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Posts Tagged ‘exile’

So a prophet who predicts peace must show he is right. Only when his predictions come true can we know that he is really from the Lord. (V. 9, NLT)

False Prophets Seek to Fool the People with Lies Again and Again

False prophets talk what they talk up until what they say is proven wrong, and then they either disappear in shame or they find a ready excuse as to why what they said did not transpire just yet. Jeremiah’s response to the prophet Hananiah is a clear example of subtle rebuke. He points out that many prophets existed long before both he and Hananiah became prophets. He explains in plain words that a prophet is proven from God when what he predicts comes true.

One of the best online discussions on false prophecy via Allen Parr

Read this week’s Bible study discussion guide and discover more about the false prophecy of Hananiah. See how Hananiah the Gibeonite proclaimed that God would break the yoke placed on the people of Judah by the king of Babylon within 2 years.

2 years?

But Jeremiah had prophesied that their enslavement would last 70 years. How in the world could Hananiah explain this conflict with his contemporary? Other prophets proclaimed the Lord’s message in other regions and these same prophets were further confirmation of what each other said. That wasn’t the case with Hananiah.

Just Who was Hananiah?

Dig deeper into the character of Hananiah and discover just who he was and what type of prophet he was during his times. See how he went to extreme antics such as breaking the wooden yoke from upon Jeremiah, so that the priests and the people looking on could see what he predicted God would do with the yoke of bondage and captivity said to come under Babylonian rule. He even spoke again after destroying Jeremiah’s yoke, speaking boldly before his audience.

However, God spoke to Jeremiah and directed him to go to Hananiah with this message: The Lord has not sent you, but the people believe your lies. (v. 15, NLT). He goes on to warn the false prophet that he shall die that same year due to his “uttered rebellion against the Lord” (v. 16, ESV).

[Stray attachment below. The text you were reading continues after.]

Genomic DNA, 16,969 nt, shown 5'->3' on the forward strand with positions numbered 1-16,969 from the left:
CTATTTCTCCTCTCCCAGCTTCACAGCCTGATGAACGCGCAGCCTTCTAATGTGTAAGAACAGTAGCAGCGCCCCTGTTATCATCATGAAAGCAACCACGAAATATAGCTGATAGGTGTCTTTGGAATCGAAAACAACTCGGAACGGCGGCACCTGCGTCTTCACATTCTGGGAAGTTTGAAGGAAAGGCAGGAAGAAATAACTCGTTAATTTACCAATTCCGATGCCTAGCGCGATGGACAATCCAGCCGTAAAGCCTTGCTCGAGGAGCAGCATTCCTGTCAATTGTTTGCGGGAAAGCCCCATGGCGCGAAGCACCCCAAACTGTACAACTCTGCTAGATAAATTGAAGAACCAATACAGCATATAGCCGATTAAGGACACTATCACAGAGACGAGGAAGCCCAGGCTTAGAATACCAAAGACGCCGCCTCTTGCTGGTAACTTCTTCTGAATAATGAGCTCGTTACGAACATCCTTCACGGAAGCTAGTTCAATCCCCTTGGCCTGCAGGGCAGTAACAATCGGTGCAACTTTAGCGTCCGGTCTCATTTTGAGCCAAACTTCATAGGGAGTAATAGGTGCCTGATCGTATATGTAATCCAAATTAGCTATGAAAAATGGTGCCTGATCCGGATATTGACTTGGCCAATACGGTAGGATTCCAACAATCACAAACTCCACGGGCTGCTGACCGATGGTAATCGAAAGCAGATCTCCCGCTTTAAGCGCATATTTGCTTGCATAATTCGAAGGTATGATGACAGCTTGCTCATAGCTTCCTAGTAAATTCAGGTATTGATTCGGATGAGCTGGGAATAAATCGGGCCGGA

In that same year, in the seventh month, the prophet Hananiah died. (V. 17, ESV)

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Why We Won’t Get Fooled Again (or So We Think)

Jeremiah explained how to know that a prophet is genuinely sent by God in verse 9. The formula is fairly simple. In order to know if the prophet is truly sent by God, what he predicts has to come true. The truth cannot help but get revealed as part of God’s will and His large scale plan. If what a prophet has to say does not come true, then he is viewed as a false prophet.

So, what about the people who believe the lies of false prophets? Paul tried to explain it to his son in the ministry, Timothy, with these words: For the time will come when they will not endure sound doctrine; but having itching ears, they shall heap to themselves teachers in accordance with their own lusts. Jude says this about them in verse 19: “It is these who cause divisions, worldly people, devoid of the Spirit” (ESV). In the Sermon on the Mount, Jesus warned His audience: “Beware of false prophets, who come to you in sheep’s clothing but inwardly are ravenous wolves.”

People will fall prey to the misleading messages of false prophets because it sounds good and the sermons make them feel good about themselves. Despite the messages lacking the spiritual and biblical substance to withstand any form of testing, people will accept the lies over the truth. People will follow the false prophet rather than the simple, faithful preacher who comes straight out and simply says: “Thus saith the Lord.”

Join us Wednesday at 11 AM PST for Live @ Lunch Bible Study and the Jeremiah Journey Week #28.

The spiritual warfare that we engage in forces us to fight attacks from all sides, especially those who Jude says have crept in unawares, who were before of old ordained to this condemnation, ungodly men, turning the grace of our God into lasciviousness. Our warfare will require us to defend the Good News and “contend for the faith” despite the people being swayed by the trickery of those with golden tongues of eloquence and painting pictures of celestial pipe dreams pouring out from heaven.

Will we ever rid ourselves of those who preach out of selfishness and gain? Will we ever get rid of those who proclaim a new gospel due to their egotistical exhortations that claim that God has bestowed a special message for you but only through them?

I cannot say whether we will or not see a day when this comes to the end, but I can say that we can continually build up our discernment. We can keep ourselves rooted and steeped in the Scriptures. We can test everything by the Scriptures and the Spirit. We can stay cautious in following any particular doctrine just like the Bereans when they heard Paul speak. We can gird ourselves with the full armor of God and trust in Him to handle the wayward wordsmiths who weave tales of false hope and empty promises.